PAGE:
Pressure On Priti Patel To Close Kent Asylum Barracks

Fears of a health crisis at a military barracks housing asylum seekers in Kent have escalated after 120 people are thought to have tested positive for COVID 19.

About 400 people are living at Napier Barracks in Folkestone where a virus outbreak has added to concerns over conditions.

Residents, many of whom have crossed the English Channel in small boats, have described it as unbearable and say that social distancing is difficult and there have been reports of suicide attempts.

Earlier this month, numerous residents went on hunger strike in protest at conditions which reportedly include 34 sharing one shower.

The controversial facility features barbed wire-topped barriers and hosted Canadian troops in the Second World War, and a petition to close down the site, along with a similar facility at a barracks in Wales, has accumulated more than 10,000 signatures.

The Home Office, which seized the site last year, insists the accommodation in Kent is safe, suitable and COVID compliant.

An open letter to all British subjects from an asylum seeker living at Napier Barracks and reportedly signed by more than 200 other residents has been shared by refugee charity Choose Love.

The letter calls out Home Secretary Priti Patel and immigration minister Chris Philp over conditions at the site, and it says: “We came to this country to save our lives. Lives which were mostly in danger because of war and prosecution.

“Yet we found ourselves in an army camp and we are surrounded by fences and security guards.”

The undated letter says that at least 120 cases of coronavirus have been identified at the barracks with more test results pending.

That figure was put to the Home Office, who have so far refused to comment.

A petition by Freedom from Torture to empty the barracks in Kent and Wales and close them down has racked up more than 10,000 signatures in fewer than two days, and Kolbassia Haoussou, a lead survivor advocate at the charity, said that a major crisis was unfolding in these unsanitary and unsafe places, with numerous people being confined there, who have low immune systems and mental health problems linked to the abuse they have escaped from.

Bella Sankey, director of charity Detention Action, echoed calls to close the barracks before they’re engulfed by tragedy and immigration minister Chris Philp said that they take the welfare of those in their care very seriously and asylum seekers could contact the 24/7 helpline run by Migrant help if they have any problems.

Use of Napier Barracks to house asylum seekers was originally approved for six months under emergency provision but the Home Office has said it’s considering prolonging its use past the current deadline in around March.

None of them should be permitted to leave the barracks if 120 people have tested positive for COVID, and the rest of them should be made to take a test and self isolate until the results come back.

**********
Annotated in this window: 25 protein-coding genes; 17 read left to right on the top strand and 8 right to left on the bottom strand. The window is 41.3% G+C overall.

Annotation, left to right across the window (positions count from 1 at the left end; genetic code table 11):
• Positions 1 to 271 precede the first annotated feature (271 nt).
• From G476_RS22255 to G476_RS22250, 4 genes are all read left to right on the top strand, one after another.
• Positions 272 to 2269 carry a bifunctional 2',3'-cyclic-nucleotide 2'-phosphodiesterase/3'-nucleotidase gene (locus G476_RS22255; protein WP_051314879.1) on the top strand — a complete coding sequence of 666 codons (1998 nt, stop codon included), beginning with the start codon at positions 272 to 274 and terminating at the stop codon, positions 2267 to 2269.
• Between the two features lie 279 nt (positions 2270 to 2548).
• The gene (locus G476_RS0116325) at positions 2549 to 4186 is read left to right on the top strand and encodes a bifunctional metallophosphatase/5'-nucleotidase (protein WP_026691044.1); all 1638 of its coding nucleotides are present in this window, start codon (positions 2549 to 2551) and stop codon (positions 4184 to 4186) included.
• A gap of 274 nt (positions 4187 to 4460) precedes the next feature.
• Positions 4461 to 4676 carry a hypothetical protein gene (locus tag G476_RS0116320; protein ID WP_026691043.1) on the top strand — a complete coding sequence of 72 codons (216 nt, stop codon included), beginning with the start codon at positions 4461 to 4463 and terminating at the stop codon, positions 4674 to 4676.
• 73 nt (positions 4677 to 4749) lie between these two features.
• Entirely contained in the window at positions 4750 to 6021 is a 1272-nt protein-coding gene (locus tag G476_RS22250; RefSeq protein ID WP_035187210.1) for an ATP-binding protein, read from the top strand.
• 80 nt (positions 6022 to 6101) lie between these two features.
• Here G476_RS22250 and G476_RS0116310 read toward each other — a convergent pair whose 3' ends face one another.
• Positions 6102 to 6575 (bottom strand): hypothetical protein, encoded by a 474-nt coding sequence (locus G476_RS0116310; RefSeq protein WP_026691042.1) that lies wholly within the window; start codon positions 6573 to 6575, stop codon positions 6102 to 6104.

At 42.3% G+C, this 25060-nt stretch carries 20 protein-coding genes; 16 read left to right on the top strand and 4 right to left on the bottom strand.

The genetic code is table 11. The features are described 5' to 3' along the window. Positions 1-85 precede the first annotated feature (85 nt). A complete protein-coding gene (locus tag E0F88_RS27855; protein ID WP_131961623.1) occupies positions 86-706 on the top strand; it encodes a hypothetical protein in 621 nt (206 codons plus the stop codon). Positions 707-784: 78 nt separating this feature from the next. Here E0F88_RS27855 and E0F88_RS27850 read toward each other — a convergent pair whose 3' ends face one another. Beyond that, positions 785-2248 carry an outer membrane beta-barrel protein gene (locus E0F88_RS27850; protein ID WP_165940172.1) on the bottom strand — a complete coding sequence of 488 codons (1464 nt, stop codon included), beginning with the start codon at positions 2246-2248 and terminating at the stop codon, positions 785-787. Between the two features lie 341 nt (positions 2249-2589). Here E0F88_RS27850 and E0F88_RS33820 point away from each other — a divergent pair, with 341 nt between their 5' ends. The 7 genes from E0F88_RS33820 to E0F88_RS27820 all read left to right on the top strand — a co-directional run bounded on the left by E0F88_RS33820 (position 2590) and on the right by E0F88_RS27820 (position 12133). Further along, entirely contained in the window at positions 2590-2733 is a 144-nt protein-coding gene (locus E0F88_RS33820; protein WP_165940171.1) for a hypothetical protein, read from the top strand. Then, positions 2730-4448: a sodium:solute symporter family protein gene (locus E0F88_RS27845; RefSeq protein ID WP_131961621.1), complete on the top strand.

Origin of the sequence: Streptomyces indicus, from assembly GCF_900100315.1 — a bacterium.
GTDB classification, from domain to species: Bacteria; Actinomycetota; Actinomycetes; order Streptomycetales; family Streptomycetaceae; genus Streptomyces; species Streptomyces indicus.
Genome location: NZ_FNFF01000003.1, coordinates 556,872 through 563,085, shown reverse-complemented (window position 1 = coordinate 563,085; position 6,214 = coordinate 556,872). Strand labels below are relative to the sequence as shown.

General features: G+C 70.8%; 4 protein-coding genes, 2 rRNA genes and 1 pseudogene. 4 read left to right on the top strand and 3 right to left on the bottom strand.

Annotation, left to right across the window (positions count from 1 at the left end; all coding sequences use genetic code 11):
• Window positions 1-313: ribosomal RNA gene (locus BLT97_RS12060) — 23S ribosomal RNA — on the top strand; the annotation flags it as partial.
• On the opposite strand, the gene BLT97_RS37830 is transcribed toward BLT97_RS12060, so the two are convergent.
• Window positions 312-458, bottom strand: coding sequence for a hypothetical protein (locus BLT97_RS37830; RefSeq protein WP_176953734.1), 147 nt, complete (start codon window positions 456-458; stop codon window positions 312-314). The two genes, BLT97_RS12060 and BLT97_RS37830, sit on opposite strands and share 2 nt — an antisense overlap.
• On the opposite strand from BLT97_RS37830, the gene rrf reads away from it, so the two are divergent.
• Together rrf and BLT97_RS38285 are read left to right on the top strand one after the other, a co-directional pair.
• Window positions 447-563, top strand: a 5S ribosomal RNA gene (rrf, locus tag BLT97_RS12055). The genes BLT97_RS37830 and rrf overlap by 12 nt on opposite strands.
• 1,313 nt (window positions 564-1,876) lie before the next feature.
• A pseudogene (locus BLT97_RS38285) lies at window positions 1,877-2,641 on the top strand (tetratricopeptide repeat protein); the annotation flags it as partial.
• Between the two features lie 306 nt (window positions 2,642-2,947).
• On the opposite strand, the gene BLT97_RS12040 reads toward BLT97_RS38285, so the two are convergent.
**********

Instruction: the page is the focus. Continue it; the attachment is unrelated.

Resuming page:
Although it will be difficult, if not impossible to isolate the ones with COVID from the people that don’t have it, especially where there’s overcrowding.

I guess we could just send these asylum seekers back to their country, but legally we can’t because they have the legal right to claim for asylum until it’s decided what will happen to them, whether they can stay or whether they have to go back.

Although normally asylum would be in the first safe country they come to, and that would be France and not here, the United Kingdom.

Sadly, once they’re in the United Kingdom, legally we can’t just send them back if they make it here, and they then have the legal right to apply for asylum.

Published by Angela Lloyd

My vision on life is pretty broad, therefore I like to address specific subjects that intrigue me. Therefore I really appreciate the world of politics, though I have no actual views on who I will vote for, that I will not tell you, so please do not ask! I am like an observation station when it comes to writing, and I simply take the news and make it my own. I have no expectations, I simply love to write, and I know this seems really odd, but I don't get paid for it, I really like what I do and since I am never under any pressure, I constantly find that I write much better, rather than being blanketed under masses of paperwork and articles that I am on a deadline to complete. The chances are, that whilst all other journalists are out there, ripping their hair out, attempting to get their articles completed, I'm simply rambling along at my convenience creating my perfect piece. I guess it must look pretty unpleasant to some of you that I work for nothing, perhaps even brutal. Perhaps I have an obvious disregard for authority, I have no idea, but I would sooner be working for myself, than under somebody else, excuse the pun! Small I maybe, but substantial I will become, eventually. My desk is the most chaotic mess, though surprisingly I know where everything is, and I think that I would be quite unsuited for a desk job. My views on matters vary and I am extremely open-minded to the stuff that I write about, but what I write about is the truth and getting it out there, because the people must be acquainted. Though I am quite entertained by what goes on in the world. My spotlight is mostly to do with politics, though I do write other material as well, but it's essentially politics that I am involved in, and I tend to concentrate my attention on that, however, information is essential. If you have information the possibilities are endless because you are only limited by your own imagination...

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